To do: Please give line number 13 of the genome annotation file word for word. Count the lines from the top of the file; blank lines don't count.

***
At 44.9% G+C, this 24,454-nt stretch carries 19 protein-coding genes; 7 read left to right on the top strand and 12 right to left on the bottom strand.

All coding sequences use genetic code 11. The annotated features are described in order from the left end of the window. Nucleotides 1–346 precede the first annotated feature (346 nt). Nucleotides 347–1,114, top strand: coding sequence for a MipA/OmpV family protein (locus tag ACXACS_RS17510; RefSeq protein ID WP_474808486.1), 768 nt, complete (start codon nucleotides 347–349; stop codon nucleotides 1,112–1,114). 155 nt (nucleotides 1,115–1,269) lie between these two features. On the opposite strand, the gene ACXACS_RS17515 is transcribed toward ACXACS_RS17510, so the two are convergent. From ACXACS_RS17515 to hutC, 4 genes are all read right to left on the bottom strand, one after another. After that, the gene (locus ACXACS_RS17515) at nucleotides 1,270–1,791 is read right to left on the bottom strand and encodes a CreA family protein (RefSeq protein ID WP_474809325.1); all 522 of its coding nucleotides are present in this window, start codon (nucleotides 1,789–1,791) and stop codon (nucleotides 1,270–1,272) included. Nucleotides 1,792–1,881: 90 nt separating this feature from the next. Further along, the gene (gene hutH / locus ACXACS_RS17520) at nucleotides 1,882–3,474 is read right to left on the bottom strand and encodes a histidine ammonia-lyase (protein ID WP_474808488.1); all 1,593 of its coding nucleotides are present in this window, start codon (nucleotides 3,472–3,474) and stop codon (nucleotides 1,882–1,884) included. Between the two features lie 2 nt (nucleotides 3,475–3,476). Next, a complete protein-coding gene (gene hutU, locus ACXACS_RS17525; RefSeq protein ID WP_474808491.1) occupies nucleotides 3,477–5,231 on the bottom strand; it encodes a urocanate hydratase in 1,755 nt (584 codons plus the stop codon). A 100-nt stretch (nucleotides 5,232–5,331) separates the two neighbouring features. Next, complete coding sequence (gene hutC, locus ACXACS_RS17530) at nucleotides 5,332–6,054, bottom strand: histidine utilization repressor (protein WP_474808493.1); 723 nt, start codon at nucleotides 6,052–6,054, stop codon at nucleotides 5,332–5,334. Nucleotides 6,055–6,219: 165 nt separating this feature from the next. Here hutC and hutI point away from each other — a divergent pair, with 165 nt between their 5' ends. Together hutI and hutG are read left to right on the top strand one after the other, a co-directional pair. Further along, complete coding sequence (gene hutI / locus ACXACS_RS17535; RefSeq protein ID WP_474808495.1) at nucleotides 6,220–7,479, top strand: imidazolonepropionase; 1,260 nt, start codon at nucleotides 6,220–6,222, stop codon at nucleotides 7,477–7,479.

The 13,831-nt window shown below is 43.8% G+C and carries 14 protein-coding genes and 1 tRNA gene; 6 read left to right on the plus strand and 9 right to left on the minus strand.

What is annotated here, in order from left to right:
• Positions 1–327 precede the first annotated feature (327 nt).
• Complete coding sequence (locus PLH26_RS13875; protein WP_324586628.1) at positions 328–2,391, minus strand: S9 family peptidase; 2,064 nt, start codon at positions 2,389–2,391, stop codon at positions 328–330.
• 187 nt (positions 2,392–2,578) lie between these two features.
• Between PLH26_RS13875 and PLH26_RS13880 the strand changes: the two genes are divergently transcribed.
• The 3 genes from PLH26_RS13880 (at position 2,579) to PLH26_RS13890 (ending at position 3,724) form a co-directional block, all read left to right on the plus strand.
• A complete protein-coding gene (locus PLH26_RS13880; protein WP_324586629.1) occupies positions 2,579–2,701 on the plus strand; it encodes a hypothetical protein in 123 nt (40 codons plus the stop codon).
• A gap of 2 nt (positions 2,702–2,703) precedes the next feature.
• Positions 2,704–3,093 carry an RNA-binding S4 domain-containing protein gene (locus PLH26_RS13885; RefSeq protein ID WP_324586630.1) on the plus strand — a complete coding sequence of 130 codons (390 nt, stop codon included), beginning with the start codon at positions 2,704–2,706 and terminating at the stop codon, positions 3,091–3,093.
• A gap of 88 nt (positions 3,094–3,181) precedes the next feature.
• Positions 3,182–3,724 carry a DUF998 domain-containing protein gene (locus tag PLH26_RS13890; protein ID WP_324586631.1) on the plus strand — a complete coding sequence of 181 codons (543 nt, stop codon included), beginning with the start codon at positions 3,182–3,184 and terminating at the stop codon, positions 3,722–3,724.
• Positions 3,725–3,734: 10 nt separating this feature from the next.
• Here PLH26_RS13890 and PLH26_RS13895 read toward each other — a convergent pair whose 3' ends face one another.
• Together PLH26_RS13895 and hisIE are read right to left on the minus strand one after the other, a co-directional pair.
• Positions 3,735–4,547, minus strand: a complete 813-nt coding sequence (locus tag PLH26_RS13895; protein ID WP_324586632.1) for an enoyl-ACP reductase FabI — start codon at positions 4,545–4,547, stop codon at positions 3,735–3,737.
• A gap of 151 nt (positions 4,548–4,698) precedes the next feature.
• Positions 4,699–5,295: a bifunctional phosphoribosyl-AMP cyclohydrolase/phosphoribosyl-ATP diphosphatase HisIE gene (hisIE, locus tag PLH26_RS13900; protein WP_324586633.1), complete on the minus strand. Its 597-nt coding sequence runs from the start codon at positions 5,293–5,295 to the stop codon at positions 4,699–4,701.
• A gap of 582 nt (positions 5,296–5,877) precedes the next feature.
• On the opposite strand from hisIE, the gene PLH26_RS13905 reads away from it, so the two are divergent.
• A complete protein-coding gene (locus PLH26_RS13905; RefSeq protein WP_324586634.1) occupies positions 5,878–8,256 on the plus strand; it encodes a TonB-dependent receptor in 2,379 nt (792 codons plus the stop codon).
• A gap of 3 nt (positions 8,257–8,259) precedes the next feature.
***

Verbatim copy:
• A gap of 88 nt (positions 3,094–3,181) precedes the next feature.